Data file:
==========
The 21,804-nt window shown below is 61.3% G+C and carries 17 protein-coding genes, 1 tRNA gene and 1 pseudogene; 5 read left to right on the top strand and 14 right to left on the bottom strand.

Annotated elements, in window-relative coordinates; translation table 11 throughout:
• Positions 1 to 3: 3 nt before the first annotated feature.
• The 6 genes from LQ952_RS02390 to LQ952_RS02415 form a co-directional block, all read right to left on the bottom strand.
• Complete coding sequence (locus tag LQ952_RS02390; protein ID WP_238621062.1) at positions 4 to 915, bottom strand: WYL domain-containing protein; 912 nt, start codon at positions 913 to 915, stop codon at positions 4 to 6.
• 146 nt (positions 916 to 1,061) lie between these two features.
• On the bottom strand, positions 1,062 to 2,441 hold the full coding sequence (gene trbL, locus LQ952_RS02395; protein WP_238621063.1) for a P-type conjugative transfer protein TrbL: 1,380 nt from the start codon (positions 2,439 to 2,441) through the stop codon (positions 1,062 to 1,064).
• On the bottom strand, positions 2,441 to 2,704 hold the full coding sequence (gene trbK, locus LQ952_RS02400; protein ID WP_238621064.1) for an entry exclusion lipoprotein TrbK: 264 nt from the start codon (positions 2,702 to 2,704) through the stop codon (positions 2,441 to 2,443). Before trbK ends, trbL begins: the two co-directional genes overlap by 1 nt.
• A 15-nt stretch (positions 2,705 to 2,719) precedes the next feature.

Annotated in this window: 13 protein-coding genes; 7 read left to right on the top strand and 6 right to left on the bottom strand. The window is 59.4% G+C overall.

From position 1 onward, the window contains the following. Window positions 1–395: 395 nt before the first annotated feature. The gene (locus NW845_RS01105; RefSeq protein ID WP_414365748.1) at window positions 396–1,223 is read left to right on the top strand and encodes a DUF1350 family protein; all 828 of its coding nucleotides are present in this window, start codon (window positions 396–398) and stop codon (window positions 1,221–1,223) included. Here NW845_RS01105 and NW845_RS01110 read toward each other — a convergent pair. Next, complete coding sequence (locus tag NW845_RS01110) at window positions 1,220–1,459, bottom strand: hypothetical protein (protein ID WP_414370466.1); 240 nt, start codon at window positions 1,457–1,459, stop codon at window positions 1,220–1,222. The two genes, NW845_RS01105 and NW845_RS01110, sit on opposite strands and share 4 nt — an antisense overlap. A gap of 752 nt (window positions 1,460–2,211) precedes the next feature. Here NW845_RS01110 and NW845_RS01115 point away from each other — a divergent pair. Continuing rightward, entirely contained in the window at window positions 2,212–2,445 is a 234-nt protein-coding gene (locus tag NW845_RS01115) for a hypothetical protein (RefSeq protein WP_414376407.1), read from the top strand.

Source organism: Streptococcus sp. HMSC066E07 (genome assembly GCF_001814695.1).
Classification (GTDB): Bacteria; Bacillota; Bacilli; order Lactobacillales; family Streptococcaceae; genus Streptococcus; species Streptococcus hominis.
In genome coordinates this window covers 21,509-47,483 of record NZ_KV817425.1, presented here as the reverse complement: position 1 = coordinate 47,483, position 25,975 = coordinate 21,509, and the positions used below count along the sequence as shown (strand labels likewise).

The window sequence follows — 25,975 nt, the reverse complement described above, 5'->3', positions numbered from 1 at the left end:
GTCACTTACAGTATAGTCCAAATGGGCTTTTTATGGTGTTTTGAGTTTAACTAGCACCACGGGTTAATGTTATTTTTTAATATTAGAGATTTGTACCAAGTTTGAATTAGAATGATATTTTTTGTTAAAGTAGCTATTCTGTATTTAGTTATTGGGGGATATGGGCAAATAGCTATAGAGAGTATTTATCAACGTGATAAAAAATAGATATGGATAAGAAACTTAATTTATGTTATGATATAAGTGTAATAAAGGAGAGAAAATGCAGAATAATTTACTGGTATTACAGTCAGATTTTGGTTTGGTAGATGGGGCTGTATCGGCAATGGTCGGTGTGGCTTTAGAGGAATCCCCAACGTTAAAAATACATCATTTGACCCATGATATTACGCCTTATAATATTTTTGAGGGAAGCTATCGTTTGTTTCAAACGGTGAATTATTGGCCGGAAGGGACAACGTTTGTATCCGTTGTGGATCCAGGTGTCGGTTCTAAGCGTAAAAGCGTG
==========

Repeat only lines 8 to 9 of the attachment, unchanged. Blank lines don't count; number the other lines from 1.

• On the bottom strand, positions 2,441 to 2,704 hold the full coding sequence (gene trbK, locus LQ952_RS02400; protein ID WP_238621064.1) for an entry exclusion lipoprotein TrbK: 264 nt from the start codon (positions 2,702 to 2,704) through the stop codon (positions 2,441 to 2,443). Before trbK ends, trbL begins: the two co-directional genes overlap by 1 nt.
• A 15-nt stretch (positions 2,705 to 2,719) precedes the next feature.